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APSU professors address need to balance freedom, safety

September 17, 2002

Is expanding federal police power a threat to American civil liberties? Dr. David Michael von Palko, professor of communication at Austin Peay and a licensed state attorney, says the potential exists.

While some limits to freedom are justified in a post-9/11 world, and individual rights must give way for the betterment of society, new legislation like The Patriot Act does raise concerns, he says.

“The new anti-terrorism bill greatly increases the power of the government to ‘snoop' by reducing the probable cause standard needed for traditional search warrants. Over-zealous government agents could use this power to go on ‘fishing expeditions' rather than focus on meeting a probable cause standard.”

Palko, along with Dr. David Kanervo, professor of political science, were quoted by “The Leaf Chronicle” in an article by Todd Defeo that appeared Friday, Sept. 13.

Kanervo noted that while most American citizens are going about their lives as they did before Sept. 11, 2001, “there have been some incidents where people of Middle Eastern heritage have been arrested and held for several days or weeks while being investigated.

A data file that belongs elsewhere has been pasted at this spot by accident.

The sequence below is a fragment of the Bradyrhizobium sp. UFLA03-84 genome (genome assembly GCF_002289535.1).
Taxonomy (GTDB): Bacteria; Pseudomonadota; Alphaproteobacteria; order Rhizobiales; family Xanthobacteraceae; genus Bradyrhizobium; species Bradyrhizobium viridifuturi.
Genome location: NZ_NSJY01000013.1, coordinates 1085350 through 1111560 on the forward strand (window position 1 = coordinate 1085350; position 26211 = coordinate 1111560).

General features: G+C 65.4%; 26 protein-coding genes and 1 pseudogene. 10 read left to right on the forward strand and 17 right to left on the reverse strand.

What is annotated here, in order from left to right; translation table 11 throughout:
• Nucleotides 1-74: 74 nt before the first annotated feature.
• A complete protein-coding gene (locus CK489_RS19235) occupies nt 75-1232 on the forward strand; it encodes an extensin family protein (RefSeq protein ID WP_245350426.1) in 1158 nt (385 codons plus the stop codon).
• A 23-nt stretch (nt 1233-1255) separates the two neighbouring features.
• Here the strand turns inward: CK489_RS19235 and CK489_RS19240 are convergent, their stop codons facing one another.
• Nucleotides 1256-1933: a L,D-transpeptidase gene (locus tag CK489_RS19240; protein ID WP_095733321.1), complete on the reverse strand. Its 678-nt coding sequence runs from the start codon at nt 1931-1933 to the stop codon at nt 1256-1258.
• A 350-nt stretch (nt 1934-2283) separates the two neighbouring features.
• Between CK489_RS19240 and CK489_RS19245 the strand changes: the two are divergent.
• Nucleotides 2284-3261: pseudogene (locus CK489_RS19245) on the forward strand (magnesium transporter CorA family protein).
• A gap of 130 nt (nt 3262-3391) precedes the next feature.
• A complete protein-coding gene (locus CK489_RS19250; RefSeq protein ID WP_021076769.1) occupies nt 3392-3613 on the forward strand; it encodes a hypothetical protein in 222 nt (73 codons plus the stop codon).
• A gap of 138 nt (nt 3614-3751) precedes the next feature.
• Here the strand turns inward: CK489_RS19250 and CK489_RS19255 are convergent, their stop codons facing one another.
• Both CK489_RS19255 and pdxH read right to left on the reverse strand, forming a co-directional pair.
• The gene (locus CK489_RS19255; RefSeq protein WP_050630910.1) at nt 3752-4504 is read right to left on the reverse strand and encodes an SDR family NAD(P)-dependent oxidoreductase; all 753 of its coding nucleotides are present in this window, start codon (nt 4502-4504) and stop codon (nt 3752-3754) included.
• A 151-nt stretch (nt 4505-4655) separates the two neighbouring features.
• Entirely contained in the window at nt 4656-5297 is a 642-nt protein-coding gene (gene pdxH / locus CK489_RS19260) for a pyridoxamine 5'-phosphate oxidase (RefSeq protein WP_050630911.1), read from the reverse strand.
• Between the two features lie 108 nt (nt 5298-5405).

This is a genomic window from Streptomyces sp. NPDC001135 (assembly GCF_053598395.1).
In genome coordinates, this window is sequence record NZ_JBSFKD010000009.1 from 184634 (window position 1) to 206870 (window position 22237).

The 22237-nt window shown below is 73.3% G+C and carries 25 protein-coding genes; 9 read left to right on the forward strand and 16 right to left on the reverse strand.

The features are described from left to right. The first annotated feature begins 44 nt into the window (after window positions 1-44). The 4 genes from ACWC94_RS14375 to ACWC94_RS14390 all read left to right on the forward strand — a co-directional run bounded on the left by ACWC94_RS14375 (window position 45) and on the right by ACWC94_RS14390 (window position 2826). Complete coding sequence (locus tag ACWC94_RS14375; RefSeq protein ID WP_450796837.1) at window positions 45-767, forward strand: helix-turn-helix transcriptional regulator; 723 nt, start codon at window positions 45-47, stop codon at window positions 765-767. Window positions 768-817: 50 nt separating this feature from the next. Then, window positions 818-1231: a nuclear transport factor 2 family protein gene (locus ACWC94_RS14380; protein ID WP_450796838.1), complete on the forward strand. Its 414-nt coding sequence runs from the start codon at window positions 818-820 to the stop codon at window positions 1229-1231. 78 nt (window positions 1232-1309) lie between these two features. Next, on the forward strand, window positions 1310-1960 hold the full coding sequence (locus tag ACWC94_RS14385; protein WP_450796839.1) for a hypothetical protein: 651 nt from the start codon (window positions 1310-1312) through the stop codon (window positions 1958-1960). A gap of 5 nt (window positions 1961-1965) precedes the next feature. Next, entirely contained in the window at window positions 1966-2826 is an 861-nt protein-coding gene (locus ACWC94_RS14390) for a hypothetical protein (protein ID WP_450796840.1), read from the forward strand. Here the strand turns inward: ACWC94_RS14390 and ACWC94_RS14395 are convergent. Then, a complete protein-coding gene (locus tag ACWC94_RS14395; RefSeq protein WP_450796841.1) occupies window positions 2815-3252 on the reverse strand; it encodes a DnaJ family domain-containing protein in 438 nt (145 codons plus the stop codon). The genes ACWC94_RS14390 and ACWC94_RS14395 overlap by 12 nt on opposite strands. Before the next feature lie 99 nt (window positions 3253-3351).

“In the eyes of some civil libertarians and some judges, the government has overstepped the boundaries which protect our civil liberties,” he said. “Fortunately, the courts, the news media, members of Congress and private attorneys serve as watchdogs to make the public alert to government action which may be inappropriate so that limits can be imposed on the actions of law enforcement officials.

Under the Patriot Act, passed just one month after Sept. 11, 2001, it became easier for agencies to hold terrorism suspects before charging them, to eavesdrop on or intercept communication and to seek information without a subpoena.

The article notes the likelihood that Congress and the court will take action to blunt the new federal policing powers.

“It is important to keep in mind, though, that we are at war,” Kanervo said in the article. “There is a fine line between maintaining the civil liberties of an open society that we cherish and doing what is necessary for self-defense.”

Defeo's decision to interview von Palko and Kanervo were the result of the Experts List and a “Local Angle,” initiatives by Cristina Henley of the Office of Public Relations and Marketing to positively position APSU and its faculty and staff as expert sources on myriad topics.